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Re: AW: Heterodontosaurid with protofeathers
Quoting Dora Smith <firstname.lastname@example.org>:
> Hair is such a good idea that something like it evolved at least
> twice; in mammals and in therapod dinosaurs (maybe all dinosaurs, maybe
'Hair' is a fairly specific term that really only refers to mammalian
If you mean integumentary structures in general, then they could have evolved
at least three
times, depending on whether or not dinosaurs and pterosaurs had a fuzzy common
Possibly more than three. There's no reason to assume that fur evolved just
mammals, let alone amongst dinosaurs.
> It would have been in response to - the weather.
It's clearly not that simple, since plenty of non-fuzzy animals are also
exposed to the weather.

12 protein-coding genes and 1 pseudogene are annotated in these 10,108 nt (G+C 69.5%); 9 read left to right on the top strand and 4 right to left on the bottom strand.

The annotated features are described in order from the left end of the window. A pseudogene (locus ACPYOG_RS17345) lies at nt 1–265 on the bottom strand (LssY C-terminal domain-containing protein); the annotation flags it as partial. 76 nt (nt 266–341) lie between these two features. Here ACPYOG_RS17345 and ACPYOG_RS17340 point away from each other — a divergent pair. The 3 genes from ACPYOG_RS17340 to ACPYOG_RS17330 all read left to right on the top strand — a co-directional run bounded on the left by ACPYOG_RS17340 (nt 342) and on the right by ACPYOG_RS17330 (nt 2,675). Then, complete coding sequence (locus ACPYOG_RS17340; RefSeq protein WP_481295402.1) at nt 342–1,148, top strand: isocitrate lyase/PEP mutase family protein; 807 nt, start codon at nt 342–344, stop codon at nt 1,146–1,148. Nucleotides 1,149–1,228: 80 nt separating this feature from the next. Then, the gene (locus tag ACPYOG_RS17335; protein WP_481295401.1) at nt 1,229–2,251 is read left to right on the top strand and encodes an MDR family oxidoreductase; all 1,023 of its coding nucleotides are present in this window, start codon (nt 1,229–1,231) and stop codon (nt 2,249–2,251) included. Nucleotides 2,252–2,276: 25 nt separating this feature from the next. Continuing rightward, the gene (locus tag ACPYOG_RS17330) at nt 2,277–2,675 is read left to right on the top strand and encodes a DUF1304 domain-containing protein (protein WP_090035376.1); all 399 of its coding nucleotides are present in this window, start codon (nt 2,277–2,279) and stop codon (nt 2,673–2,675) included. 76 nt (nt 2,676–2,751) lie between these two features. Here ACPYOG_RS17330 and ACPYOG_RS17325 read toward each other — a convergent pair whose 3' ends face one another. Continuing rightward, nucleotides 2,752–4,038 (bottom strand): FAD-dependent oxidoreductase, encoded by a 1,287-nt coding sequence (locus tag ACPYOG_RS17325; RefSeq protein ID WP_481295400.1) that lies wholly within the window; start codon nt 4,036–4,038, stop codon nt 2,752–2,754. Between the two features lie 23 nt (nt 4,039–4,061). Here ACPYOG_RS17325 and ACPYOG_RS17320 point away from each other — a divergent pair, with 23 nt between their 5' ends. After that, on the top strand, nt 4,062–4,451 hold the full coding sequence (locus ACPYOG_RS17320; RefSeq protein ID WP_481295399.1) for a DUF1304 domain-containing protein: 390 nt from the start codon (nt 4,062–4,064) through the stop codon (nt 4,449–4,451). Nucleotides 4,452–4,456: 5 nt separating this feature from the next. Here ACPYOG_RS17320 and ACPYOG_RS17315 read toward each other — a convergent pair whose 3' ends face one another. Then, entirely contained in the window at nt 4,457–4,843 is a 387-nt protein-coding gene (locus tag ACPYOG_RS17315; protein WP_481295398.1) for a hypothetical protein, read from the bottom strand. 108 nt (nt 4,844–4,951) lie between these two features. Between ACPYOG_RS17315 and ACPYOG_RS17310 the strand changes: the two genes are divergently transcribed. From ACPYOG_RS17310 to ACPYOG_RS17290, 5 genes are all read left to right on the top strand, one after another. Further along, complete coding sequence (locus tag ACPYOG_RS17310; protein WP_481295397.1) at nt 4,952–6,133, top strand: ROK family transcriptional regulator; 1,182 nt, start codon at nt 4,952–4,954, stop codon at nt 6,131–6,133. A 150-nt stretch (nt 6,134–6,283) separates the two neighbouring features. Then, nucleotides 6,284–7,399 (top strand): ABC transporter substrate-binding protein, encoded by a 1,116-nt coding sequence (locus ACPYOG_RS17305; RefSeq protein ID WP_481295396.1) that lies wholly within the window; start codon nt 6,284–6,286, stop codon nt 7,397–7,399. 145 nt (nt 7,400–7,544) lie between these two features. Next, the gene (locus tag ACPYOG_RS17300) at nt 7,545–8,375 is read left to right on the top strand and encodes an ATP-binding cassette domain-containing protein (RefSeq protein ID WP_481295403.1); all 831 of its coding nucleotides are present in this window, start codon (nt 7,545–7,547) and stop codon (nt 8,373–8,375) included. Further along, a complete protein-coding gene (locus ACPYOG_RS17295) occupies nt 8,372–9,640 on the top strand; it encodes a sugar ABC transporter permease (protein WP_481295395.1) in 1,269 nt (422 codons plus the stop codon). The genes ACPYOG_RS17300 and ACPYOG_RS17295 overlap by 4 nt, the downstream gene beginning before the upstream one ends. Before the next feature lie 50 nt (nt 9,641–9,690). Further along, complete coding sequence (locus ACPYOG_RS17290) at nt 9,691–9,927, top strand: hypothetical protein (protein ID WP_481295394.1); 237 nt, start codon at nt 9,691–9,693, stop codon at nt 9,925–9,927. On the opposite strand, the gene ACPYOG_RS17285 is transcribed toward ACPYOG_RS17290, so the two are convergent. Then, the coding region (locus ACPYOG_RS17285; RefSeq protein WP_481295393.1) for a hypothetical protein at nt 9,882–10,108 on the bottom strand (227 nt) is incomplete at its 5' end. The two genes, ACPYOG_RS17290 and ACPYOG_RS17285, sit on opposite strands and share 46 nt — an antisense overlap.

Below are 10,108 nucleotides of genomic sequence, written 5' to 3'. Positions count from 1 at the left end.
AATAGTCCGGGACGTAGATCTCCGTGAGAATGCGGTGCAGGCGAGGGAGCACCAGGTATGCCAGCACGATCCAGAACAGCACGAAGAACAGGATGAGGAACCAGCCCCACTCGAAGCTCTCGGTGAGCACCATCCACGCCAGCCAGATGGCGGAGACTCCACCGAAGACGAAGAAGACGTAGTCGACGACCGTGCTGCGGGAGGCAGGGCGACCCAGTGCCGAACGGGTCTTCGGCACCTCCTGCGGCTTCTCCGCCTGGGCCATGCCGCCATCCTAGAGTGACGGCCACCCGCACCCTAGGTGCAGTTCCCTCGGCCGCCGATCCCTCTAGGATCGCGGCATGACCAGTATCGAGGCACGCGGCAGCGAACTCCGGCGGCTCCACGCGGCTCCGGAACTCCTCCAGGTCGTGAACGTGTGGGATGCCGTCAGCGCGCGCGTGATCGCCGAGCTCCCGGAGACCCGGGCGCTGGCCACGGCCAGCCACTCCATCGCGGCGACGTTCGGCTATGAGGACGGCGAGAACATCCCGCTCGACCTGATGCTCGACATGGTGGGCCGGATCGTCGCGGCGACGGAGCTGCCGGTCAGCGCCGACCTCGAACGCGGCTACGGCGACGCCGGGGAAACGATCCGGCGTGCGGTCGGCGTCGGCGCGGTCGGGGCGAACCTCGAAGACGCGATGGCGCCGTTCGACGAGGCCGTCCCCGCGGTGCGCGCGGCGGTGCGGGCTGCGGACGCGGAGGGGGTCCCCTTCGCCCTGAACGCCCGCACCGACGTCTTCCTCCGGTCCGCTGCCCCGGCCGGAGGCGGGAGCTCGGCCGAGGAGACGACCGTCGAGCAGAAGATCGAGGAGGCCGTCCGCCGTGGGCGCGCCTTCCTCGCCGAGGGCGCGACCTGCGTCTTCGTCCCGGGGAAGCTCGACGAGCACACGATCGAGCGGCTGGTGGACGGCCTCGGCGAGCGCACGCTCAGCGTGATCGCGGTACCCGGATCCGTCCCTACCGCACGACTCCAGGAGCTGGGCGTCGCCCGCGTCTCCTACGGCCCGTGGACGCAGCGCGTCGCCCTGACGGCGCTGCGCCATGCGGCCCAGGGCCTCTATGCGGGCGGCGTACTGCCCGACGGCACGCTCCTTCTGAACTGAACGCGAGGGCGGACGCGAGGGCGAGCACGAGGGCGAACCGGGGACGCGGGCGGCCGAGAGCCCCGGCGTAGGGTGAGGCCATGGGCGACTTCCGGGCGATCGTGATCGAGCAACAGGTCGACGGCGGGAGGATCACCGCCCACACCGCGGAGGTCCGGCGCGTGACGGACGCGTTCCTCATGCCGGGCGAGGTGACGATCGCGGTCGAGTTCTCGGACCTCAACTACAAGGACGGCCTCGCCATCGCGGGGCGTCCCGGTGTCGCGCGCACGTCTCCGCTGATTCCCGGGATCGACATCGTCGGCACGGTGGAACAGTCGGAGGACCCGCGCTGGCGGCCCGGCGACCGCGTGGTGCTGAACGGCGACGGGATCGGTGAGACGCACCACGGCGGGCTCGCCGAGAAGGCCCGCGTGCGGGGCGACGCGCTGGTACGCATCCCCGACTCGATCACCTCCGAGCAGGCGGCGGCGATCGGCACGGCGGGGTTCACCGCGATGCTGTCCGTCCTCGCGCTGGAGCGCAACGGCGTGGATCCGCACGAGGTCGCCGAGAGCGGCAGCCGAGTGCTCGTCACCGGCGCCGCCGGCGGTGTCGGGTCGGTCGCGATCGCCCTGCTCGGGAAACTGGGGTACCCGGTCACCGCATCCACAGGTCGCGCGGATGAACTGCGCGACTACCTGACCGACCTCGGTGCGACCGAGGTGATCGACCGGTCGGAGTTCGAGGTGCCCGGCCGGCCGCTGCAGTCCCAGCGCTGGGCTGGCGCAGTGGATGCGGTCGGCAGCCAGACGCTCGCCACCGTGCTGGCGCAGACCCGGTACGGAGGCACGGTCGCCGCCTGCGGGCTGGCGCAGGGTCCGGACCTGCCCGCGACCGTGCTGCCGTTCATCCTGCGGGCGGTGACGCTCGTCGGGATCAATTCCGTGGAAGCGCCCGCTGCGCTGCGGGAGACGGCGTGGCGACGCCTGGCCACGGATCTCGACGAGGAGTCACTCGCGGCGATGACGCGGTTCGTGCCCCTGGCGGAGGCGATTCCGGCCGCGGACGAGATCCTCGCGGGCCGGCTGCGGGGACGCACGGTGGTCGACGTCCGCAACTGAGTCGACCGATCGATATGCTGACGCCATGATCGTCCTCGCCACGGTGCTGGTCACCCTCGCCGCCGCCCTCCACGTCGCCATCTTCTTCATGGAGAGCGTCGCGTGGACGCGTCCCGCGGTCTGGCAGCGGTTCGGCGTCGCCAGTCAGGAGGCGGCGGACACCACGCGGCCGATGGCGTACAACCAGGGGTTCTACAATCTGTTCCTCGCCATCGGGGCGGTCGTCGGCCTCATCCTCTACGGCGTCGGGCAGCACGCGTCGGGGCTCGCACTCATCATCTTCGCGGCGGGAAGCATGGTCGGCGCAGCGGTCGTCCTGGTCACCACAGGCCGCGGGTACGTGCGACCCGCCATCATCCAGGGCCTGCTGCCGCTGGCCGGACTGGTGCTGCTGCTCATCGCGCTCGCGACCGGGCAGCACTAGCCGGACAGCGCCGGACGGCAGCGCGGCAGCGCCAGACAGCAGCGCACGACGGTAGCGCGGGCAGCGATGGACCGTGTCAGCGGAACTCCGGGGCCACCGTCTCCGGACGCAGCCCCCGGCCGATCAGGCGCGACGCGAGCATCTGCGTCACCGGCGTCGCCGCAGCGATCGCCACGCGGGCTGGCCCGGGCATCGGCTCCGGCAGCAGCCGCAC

Insulatory integumentary structures are only useful in endothermic animals,
downright maladaptive in ectothermic beasties.
In fact it could be argued that insulation is *mandatory* if you're
temperature fluctuations on a regular basis (the 'naked mole-rat clause'), and
are below a certain
size threshold (the threshold itself being determined by the extremity of the
endured). I'd be surprised if *any* small non-burrowing or non-aquatic
endotherms at any time in
the past didn't have some sort of insulatory integument.
GIS / Archaeologist http://geo_cities.com/dannsdinosaurs
Melbourne, Australia http://heretichides.soffiles.com